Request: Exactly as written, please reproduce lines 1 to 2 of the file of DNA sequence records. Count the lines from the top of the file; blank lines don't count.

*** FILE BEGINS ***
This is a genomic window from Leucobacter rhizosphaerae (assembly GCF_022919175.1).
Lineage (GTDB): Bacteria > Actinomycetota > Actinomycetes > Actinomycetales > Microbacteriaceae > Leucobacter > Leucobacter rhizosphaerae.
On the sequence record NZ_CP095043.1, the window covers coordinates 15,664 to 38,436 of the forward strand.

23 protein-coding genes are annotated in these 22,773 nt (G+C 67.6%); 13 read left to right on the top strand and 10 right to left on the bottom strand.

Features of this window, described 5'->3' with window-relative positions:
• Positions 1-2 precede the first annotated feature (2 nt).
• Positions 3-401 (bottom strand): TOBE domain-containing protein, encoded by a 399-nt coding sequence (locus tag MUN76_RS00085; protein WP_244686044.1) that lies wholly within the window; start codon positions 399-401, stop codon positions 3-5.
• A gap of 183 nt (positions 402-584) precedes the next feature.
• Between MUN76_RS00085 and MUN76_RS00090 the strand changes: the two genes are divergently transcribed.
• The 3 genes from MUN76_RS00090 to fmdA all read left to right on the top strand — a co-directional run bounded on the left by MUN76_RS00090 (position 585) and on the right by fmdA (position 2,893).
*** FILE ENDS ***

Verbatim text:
This is a genomic window from Leucobacter rhizosphaerae (assembly GCF_022919175.1).
Lineage (GTDB): Bacteria > Actinomycetota > Actinomycetes > Actinomycetales > Microbacteriaceae > Leucobacter > Leucobacter rhizosphaerae.